Federal Communications Commission (FCC) Chairman Tom Wheeler has announced plans to protect net neutrality by reclassifying Internet service providers as common carriers under Title II of the Telecommunications Act. The proposal is the result of 10 years of debates, public input, and Wheeler’s personal experience with the success of open access.

Wheeler explains, in a statement to Wired, his plans for the FCC to use Title II authority to apply and enforce open Internet protections, which he calls the strongest protections ever proposed by the FCC.


“These enforceable, bright-line rules will ban paid prioritization, and the blocking and throttling of lawful content and services,” writes Wheeler.

The proposal will ensure that companies do not include rate regulations, tariffs, or last-mile unbundling in their data offerings to subscribers.

He also clarifies that these rules will apply to mobile broadband. The FCC has never before addressed the issue of wireless networks. This new proposal aims to make huge changes for both wired and mobile Internet use. Something Wheeler says is a right for consumers and innovators alike.

The FCC will vote on the proposal on Feb. 26. It is widely assumed that telecommunications corporations will fight the FCC and that Congress may attempt to undermine the department’s authority before regulations are put in place.

Via The Verge

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15 replies on “FCC to safeguard net neutrality with Title II modernization, mobile broadband too”

  1. The FCC is trying to fix a problem that doesn’t exist.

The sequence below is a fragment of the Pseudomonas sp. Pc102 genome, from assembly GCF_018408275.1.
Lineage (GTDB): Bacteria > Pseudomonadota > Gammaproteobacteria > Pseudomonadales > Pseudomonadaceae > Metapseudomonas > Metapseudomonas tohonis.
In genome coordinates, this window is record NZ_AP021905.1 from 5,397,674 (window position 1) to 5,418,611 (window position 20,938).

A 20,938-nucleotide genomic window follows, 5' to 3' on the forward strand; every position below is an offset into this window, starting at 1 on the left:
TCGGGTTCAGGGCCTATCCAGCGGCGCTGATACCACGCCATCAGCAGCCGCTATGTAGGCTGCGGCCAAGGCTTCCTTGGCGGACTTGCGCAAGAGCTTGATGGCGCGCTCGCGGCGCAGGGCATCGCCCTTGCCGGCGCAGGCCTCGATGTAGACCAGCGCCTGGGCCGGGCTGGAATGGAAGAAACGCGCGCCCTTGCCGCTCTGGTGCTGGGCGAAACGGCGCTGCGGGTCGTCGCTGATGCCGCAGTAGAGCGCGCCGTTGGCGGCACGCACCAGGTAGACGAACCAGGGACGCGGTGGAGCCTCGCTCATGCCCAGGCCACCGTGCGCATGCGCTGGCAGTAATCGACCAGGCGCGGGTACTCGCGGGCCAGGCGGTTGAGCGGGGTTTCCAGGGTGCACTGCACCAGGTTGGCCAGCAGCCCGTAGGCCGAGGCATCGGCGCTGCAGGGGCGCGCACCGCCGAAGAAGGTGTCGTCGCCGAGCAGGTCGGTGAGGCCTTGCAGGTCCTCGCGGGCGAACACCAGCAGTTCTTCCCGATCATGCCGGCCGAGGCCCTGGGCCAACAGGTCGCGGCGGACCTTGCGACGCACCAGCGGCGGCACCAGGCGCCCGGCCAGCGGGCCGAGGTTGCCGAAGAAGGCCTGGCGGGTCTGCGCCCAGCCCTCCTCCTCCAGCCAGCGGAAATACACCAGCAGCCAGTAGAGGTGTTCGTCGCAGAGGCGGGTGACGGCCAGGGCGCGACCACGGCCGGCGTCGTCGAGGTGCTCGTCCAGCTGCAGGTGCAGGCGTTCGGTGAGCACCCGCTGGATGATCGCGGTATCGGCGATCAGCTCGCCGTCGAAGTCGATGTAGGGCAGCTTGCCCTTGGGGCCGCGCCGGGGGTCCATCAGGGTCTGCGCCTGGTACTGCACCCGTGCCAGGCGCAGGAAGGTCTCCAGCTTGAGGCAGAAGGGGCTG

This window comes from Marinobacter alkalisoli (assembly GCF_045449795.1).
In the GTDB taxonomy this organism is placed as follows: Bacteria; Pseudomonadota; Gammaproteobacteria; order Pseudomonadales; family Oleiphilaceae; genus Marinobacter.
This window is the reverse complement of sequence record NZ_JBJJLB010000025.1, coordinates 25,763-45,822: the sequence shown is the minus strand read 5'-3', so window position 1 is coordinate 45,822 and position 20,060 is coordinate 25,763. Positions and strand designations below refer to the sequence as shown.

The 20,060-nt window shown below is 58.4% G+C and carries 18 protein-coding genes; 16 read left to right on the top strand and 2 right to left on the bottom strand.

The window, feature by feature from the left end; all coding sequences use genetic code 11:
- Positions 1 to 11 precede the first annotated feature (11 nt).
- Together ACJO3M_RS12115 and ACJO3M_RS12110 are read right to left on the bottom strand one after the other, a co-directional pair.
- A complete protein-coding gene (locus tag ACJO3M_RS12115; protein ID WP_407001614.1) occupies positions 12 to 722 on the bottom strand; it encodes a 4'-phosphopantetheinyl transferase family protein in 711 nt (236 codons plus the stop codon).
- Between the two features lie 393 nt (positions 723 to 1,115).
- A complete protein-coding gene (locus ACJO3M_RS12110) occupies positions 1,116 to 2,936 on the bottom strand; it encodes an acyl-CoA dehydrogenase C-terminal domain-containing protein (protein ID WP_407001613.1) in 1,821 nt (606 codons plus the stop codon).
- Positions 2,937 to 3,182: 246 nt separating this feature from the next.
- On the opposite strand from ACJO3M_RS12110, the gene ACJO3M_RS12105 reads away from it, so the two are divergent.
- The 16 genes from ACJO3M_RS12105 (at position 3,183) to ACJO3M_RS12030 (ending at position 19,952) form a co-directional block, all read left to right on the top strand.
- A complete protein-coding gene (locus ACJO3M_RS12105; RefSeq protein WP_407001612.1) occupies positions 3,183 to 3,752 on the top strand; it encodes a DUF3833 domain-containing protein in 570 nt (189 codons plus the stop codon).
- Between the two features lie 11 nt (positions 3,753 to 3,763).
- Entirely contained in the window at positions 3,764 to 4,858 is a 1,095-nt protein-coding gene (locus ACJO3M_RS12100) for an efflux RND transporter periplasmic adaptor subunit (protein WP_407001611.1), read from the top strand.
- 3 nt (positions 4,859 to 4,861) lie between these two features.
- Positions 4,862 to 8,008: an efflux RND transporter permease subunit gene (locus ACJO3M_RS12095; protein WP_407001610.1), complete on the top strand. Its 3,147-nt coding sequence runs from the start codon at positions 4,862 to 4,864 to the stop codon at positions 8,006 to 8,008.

Which can only mean there are other motives at play. Mainly the desire to control and tax.

    “If you like your internet, you can keep your internet”

    1. Doesn’t exist? I guess you’ve not heard about the deliberate Netflix throttling to the point of unusability by Comcast to extort more money out of them, or about ISPs throttling bittorrent traffic. And ISPs have already started providing favorable access to their own paid services over the competiton, exempting them from bandwidth caps, for example.

      Without net neutrality, this would only be the beginning.

      1. Oh, you mean the supposed “deliberate” throttling that was already worked out WITHOUT THE NEED OF NET “NEUTRALITY”?

        1. Only those cases that hit the headlines, and it’s no secret that without regulation, the ISPs were planning on artificially limiting the speed of content providers unless they paid extra. Why do you think they are so adamantly against it?

          You have such a naive view of how corporations behave when unconstrained by regulation. There are a few good actors, sure, but for the rest, it would be a race to the bottom, egged on by shareholders and their enabling stock analysts who want to squeeze every last cent our of their customers, especially when there is no viable competition for them to turn to.

          It’s happened time and again throughout history, which is why we have government regulation in the first place. You might want to return to the age of the Robber Barons, but the rest of us don’t.

          1. All I hear from you is conjecture and projection of your own assumptions.